Overseas markets closed higher, with London's FTSE 100 up 0.4% to 4348 and Germany's Xetra DAX up 0.03% to 3860. In Japan, the Nikkei closed 0.9% higher at 10,169.66, while the Hang Seng in Hong Kong rose 0.3% to 12,594.42.


In earnings news,

Adobe Systems

(ADBE) - Get Adobe Inc. Report

posted a 22% jump in revenue and earned 34 cents per share in the fourth quarter. This was 2 cents ahead of analysts' expectations, and a sharp improvement from 17 cents a year ago. Adobe shares rose 42 cents, or 1.1%, to $40.20.

At a meeting with analysts and investors,


(KO) - Get Coca-Cola Company Report

said it plans share repurchases of at least $2 billion. The company's shares rallied 99 cents, or 2.1%, to $49.38.

Thomas Weisel reiterated its outperform rating on



and increased its price target to $25 from $23. The broker cited a survey of cardiologists, which said that use of the company's Zetia medication should increase to 15% of the market from 11%. The shares rallied 18 cents, or 1.1%, to $16.98.

United Technologies

(UTX) - Get n.a. Report

shares rallied $2.35, or 2.6%, to $91.62, after the company confirmed 2003 full-year earnings guidance at $4.64 per share, and between $5 and $5.30 in 2004. The consensus expectations are $4.66 and $5.14 for 2003 and 2004, respectively.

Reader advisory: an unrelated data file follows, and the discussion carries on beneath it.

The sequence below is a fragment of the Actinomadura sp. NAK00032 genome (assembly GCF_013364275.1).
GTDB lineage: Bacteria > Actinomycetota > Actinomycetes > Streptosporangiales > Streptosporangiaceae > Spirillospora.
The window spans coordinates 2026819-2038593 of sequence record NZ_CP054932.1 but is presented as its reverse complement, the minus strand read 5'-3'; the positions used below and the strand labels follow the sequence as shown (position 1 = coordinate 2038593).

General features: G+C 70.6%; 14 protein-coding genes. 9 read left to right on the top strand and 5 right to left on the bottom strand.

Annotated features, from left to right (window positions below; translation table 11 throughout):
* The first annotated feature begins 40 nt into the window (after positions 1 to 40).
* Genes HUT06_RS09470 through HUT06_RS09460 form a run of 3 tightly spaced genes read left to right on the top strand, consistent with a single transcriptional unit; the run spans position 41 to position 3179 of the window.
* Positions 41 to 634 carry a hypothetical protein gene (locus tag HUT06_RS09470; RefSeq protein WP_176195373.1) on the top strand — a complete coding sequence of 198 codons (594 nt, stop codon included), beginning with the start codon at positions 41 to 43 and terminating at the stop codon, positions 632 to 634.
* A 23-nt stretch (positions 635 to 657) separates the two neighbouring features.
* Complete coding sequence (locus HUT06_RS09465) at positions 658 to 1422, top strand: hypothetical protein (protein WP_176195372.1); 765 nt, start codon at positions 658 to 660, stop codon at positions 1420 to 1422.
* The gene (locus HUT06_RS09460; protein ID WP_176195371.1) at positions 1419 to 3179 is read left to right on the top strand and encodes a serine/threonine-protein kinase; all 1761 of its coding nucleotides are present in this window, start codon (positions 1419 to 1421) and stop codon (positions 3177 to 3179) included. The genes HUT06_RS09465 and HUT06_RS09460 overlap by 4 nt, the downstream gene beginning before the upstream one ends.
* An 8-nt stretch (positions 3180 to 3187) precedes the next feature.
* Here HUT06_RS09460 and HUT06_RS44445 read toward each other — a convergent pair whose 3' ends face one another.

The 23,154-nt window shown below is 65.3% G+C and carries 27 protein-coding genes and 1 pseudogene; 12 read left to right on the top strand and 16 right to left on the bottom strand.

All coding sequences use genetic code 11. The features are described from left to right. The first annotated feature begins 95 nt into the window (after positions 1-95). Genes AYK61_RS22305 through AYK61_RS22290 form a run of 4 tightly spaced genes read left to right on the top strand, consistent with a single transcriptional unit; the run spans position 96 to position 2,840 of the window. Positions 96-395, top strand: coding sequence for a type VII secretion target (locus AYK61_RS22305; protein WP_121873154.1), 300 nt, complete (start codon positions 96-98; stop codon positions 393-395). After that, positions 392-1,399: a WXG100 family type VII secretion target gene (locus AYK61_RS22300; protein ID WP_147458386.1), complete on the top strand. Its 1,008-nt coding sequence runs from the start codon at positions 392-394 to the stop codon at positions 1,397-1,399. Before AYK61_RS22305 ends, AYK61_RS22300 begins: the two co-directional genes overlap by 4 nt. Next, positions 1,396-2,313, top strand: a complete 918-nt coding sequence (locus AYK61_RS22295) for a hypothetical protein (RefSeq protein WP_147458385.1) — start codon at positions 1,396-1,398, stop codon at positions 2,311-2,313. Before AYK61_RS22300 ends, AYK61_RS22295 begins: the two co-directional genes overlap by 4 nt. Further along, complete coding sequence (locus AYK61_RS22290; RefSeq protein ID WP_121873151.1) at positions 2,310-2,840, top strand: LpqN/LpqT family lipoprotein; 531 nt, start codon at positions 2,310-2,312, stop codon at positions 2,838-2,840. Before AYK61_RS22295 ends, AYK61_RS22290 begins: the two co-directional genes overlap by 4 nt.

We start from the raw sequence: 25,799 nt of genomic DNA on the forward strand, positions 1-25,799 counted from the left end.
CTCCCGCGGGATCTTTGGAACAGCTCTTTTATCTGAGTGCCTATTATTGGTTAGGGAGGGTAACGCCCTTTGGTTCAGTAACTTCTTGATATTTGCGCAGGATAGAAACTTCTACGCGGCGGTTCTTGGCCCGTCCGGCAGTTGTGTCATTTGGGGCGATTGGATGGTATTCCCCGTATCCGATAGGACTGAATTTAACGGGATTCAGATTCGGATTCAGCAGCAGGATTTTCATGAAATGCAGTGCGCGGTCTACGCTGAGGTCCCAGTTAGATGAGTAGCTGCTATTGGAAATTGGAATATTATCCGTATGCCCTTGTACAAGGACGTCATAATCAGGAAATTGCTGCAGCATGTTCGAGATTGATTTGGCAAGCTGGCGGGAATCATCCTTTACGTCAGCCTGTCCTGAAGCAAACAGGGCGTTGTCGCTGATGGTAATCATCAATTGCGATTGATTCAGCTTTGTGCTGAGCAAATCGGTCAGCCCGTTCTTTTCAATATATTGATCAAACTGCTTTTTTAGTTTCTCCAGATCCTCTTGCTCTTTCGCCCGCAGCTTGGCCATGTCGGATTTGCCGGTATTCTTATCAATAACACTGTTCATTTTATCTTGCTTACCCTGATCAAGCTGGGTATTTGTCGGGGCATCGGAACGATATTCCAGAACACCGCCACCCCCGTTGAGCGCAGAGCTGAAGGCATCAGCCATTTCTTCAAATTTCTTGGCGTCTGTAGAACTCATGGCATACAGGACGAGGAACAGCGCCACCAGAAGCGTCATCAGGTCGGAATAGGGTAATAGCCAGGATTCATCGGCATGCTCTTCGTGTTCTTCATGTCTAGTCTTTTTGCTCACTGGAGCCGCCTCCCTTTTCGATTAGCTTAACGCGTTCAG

Looking Ahead

Next week's economic releases include the consumer price index, which is expected to rise 0.1% in November, after holding stable in October. The

Federal Reserve

surprised the market earlier this week when it said in its December policy statement that the risk of inflation was equal to that of disinflation. The market may be focused on this release.

In addition, capacity utilization is expected to rise to 75.3% from 75%. Excess capacity has been a key factor helping to keep inflation under control and the Fed on hold during the recent upswing.

The earnings calendar picks up again with several large brokerage houses expected to release some of the first fiscal fourth quarter earnings.

Morgan Stanley



Goldman Sachs

(GS) - Get Goldman Sachs Group, Inc. Report


Bear Stearns



Lehman Brothers


are all scheduled to report.